I used to be a girl who spoke to strangers without hesitation and told them exactly what I felt — so long as what I felt was positive.  What happened to that girl?

I used to think she lived here, in my fingers, readily available — but now I see her curling in on herself, curling into fists, unable to post things as simple as, “Happy birthday!” or “Congratulations!” because she fears the screen is no longer enough to protect her.  She worries about apologies she still needs to write, inquiries she still needs to make, and she remembers how she used to talk disparagingly of fair-weather friends, and she realizes she has become one.

Am I losing my voice?

little julep

“She’s so widdle!” I used to squeal, cradling your huddled body in my cupped hands, bowing my head to breathe you in.  You slept so deeply I had to double check to make sure you were still breathing.  Sometimes I’d slide my hands under you while you slumbered, taking my time; I’d lift you without waking you and shove you in Matty’s face, forcing him to marvel at how fragile and precious and perfect and absolutely tiny you were.  I always called you tiny, even when you grew so plump you got stuck on the lip of your kennel when you tried to clamber out of it.  Your stomach grew before your legs did.  I’d offer you my hands, palms up, and you’d step into them and climb up my arm to shove yourself in the crook of my neck.

When I couldn’t find you, I panicked.  If you weren’t in your kennel at work, it was safe for me to assume that someone was holding you — you brought joy to everyone around you, and nobody could resist holding you or taking pictures of you — but I searched for you anyway, trying to be subtle.  I worried constantly about losing you — in the living room, under the chair, in the couch, tucked behind the trash can or bookcase; in the bedsheets, in your kennel, between the pillows — because you were so small and your world was so big.

I broke all of my rules for you.  “Don’t give the kitten a name you’d want to use for your own pet someday; don’t post pictures of the kitten online until she makes it past the bottle-feeding stage; don’t call her yours because she isn’t, not really, and it’ll make it harder on you later when you have to give her up.”  I was reckless and willful.  I couldn’t bear to think about adopting you out to someone who I didn’t know personally.  I couldn’t bear to think about adopting you out, period.  I knew I was ready to go to war for you.  I prepared arguments and retorts in my head before they ever needed to be spoken; at the top of the list was, “She’s too little!”  Too little for vaccinations or flea medication; too little to be spayed; too little to eat solid food adeptly.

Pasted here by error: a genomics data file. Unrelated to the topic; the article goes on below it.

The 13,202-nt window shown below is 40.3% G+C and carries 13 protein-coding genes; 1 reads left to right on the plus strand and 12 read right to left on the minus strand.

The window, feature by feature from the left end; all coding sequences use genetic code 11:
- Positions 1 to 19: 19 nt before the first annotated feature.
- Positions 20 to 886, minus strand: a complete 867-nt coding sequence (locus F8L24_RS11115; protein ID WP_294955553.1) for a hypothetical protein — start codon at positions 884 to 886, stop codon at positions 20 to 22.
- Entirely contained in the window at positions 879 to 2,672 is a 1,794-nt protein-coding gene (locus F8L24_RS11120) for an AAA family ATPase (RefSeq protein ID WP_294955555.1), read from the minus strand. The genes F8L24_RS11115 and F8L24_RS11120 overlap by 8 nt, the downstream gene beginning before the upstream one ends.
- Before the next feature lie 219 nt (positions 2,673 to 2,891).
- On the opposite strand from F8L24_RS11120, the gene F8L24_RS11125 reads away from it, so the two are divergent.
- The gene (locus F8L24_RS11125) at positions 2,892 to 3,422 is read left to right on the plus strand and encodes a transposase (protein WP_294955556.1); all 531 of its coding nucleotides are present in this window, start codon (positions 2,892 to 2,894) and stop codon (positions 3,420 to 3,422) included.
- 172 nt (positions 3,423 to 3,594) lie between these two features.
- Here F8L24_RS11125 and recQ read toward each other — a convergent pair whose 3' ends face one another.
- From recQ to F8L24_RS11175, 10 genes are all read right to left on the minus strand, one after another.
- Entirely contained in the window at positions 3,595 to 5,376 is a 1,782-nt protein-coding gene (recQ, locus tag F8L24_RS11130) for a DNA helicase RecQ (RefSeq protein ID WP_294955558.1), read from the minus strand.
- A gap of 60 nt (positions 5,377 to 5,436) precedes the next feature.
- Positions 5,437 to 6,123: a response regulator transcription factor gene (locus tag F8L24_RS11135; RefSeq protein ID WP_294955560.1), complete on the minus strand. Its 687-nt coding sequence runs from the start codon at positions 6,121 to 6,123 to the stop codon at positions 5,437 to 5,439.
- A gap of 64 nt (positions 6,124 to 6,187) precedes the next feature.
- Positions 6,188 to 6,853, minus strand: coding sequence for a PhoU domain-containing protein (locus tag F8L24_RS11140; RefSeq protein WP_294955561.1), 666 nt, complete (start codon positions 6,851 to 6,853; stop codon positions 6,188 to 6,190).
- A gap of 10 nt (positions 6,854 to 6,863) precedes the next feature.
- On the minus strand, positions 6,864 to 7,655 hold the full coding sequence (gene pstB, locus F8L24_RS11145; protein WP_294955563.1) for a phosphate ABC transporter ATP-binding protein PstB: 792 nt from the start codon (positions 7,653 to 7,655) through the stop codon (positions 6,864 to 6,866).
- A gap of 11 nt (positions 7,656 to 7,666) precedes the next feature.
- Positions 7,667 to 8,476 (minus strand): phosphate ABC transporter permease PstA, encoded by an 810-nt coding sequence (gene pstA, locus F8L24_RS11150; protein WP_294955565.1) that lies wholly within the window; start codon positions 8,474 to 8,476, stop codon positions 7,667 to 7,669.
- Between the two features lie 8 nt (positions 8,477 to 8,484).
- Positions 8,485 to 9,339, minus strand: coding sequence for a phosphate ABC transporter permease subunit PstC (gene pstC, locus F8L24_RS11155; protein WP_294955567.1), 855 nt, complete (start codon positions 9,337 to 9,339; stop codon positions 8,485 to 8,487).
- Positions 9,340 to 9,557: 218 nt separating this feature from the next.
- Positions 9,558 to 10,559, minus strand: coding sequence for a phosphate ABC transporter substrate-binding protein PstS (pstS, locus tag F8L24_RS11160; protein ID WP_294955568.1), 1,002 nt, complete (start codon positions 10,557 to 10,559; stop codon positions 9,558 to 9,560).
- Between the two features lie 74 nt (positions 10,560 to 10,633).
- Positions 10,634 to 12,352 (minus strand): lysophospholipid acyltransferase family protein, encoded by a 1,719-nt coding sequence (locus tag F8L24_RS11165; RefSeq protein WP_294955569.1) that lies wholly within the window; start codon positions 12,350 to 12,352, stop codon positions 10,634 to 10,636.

And when I held you for the last time, I remember thinking, “God, she’s so little.”  You were featherlight and infinitesimal, and when I placed you finally in the tender embrace of people I love and trust, I remember feeling the weight of my own hands as they fell empty to my sides and realizing that this emptiness is a blooming exit wound that goes on forever and the ache is wider than my outstretched arms.

guilty

I swear I must have some kind of PTSD.

I finally fell asleep maybe four or five hours ago and I just woke up from a really odd, disturbing dream where I was put on trial and nobody would tell me why.  I was trying to run away from my mother in an empty mall parking lot which meant there were very few places to hide.  She was chasing me down in a car and had some other person chasing me on foot from the side, so they sort of herded me into a corner and led me away. The idiot dream version of me just let it happen, which probably isn’t so different from the idiot real life version of me.  I didn’t protest or struggle; I just let myself be dragged away.  Dream KJ knew that she was just going through the motions; she was defeated before she even started running.

The policeman was clearly from Hawaii and possessed some Asian blood.  The moment I heard his telltale, lilting islander accent, I thought to myself, “Oh, at least I’ll have an ally in him.”  Yeah, not so much.  The stories my mother told, supplemented by a stranger who had never met me previously, must have been far too compelling.  Anything I said in response sounded frail and false — because the truth is that I’ve never felt completely blameless when it comes to the more traumatic events I’ve experienced.  I’ve made mistakes and said awful things; I’ve said “okay” when I probably should have said “no”; I’ve let things slide that I probably shouldn’t have let slide.  My mother, in stark contrast, played the martyred victim card, which meant she was blameless — innocent as freshly fallen snow.

In any case, I inevitably started to get frustrated, which only made matters worse.  I could see a crease in the officer’s brow that deepened every time I spoke — a tiny fissure of skepticism that grew with every weak word I stammered out.

My mother, of course, was crying.

I don’t know what the punishment was.  I don’t even know what I was guilty of.

All I do know is that I was actually innocent that time — and I knew before the interrogation even started that I would be found guilty anyway.

I had the best intentions about today.  I was going to get some writing done, apply for registration at an event I’m interested in attending, and spend some time relaxing before the last few days of my grueling work week [followed immediately by a trip to New Jersey to visit in-laws I haven’t seen for years, followed immediately by another grueling work week].  Instead, the panic attack I woke up with induced an asthma attack because my mild cat allergy has turned into a severe one and my fluffy children are now able to literally kill me with their cuteness.

I need to come down from this cycle before it takes over my whole day.


Writing helps center me — it always has.

It’s been two hours since I wrote that and I already feel a little bit stronger.  To prove that strength to myself, I’ve decided to post this here.  [I also don’t get a lot of traction on The Unapologetic INKDOG, so I don’t really have to worry about who reads it.]  Recording my dreams is something I’ve always done — provided the dreams are strange or torturous enough to remember vividly — so I’ve decided to make a category specifically for the weird workings of my slumbering mind.